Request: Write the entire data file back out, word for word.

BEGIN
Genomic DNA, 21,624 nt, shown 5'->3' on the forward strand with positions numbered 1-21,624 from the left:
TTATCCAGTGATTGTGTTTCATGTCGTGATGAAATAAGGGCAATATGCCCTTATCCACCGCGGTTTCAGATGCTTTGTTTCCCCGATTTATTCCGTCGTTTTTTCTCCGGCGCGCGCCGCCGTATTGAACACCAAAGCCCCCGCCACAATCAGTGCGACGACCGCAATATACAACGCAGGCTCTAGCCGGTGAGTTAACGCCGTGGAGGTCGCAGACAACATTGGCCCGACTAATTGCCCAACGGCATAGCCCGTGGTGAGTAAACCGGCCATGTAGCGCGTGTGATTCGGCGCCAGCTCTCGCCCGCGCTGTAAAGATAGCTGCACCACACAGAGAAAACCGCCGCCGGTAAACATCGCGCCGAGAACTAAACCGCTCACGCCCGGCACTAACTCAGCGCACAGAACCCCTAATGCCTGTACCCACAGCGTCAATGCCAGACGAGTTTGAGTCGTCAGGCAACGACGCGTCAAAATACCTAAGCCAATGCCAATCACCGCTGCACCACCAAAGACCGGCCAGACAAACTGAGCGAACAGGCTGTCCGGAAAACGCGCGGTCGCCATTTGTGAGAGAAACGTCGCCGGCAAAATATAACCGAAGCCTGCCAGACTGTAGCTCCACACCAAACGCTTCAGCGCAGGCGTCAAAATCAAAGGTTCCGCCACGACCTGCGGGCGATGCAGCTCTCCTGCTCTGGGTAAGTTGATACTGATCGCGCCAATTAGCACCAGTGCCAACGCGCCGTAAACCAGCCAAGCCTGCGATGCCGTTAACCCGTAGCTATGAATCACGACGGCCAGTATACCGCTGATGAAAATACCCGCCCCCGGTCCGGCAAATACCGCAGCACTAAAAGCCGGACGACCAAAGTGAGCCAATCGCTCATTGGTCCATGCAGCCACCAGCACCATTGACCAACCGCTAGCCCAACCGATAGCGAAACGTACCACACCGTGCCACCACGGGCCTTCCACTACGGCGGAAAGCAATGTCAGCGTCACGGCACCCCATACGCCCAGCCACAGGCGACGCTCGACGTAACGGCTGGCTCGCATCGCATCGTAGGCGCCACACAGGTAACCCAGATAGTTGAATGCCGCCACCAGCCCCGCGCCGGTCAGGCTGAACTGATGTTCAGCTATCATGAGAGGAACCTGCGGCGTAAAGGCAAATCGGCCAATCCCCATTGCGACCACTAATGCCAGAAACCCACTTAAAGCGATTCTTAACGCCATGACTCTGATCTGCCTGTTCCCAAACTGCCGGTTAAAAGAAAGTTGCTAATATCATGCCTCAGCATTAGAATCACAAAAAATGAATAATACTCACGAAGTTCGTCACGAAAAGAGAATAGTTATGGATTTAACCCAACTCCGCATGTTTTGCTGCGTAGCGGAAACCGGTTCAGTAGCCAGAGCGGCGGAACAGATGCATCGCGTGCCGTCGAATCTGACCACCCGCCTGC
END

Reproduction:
Genomic DNA, 21,624 nt, shown 5'->3' on the forward strand with positions numbered 1-21,624 from the left:
TTATCCAGTGATTGTGTTTCATGTCGTGATGAAATAAGGGCAATATGCCCTTATCCACCGCGGTTTCAGATGCTTTGTTTCCCCGATTTATTCCGTCGTTTTTTCTCCGGCGCGCGCCGCCGTATTGAACACCAAAGCCCCCGCCACAATCAGTGCGACGACCGCAATATACAACGCAGGCTCTAGCCGGTGAGTTAACGCCGTGGAGGTCGCAGACAACATTGGCCCGACTAATTGCCCAACGGCATAGCCCGTGGTGAGTAAACCGGCCATGTAGCGCGTGTGATTCGGCGCCAGCTCTCGCCCGCGCTGTAAAGATAGCTGCACCACACAGAGAAAACCGCCGCCGGTAAACATCGCGCCGAGAACTAAACCGCTCACGCCCGGCACTAACTCAGCGCACAGAACCCCTAATGCCTGTACCCACAGCGTCAATGCCAGACGAGTTTGAGTCGTCAGGCAACGACGCGTCAAAATACCTAAGCCAATGCCAATCACCGCTGCACCACCAAAGACCGGCCAGACAAACTGAGCGAACAGGCTGTCCGGAAAACGCGCGGTCGCCATTTGTGAGAGAAACGTCGCCGGCAAAATATAACCGAAGCCTGCCAGACTGTAGCTCCACACCAAACGCTTCAGCGCAGGCGTCAAAATCAAAGGTTCCGCCACGACCTGCGGGCGATGCAGCTCTCCTGCTCTGGGTAAGTTGATACTGATCGCGCCAATTAGCACCAGTGCCAACGCGCCGTAAACCAGCCAAGCCTGCGATGCCGTTAACCCGTAGCTATGAATCACGACGGCCAGTATACCGCTGATGAAAATACCCGCCCCCGGTCCGGCAAATACCGCAGCACTAAAAGCCGGACGACCAAAGTGAGCCAATCGCTCATTGGTCCATGCAGCCACCAGCACCATTGACCAACCGCTAGCCCAACCGATAGCGAAACGTACCACACCGTGCCACCACGGGCCTTCCACTACGGCGGAAAGCAATGTCAGCGTCACGGCACCCCATACGCCCAGCCACAGGCGACGCTCGACGTAACGGCTGGCTCGCATCGCATCGTAGGCGCCACACAGGTAACCCAGATAGTTGAATGCCGCCACCAGCCCCGCGCCGGTCAGGCTGAACTGATGTTCAGCTATCATGAGAGGAACCTGCGGCGTAAAGGCAAATCGGCCAATCCCCATTGCGACCACTAATGCCAGAAACCCACTTAAAGCGATTCTTAACGCCATGACTCTGATCTGCCTGTTCCCAAACTGCCGGTTAAAAGAAAGTTGCTAATATCATGCCTCAGCATTAGAATCACAAAAAATGAATAATACTCACGAAGTTCGTCACGAAAAGAGAATAGTTATGGATTTAACCCAACTCCGCATGTTTTGCTGCGTAGCGGAAACCGGTTCAGTAGCCAGAGCGGCGGAACAGATGCATCGCGTGCCGTCGAATCTGACCACCCGCCTGC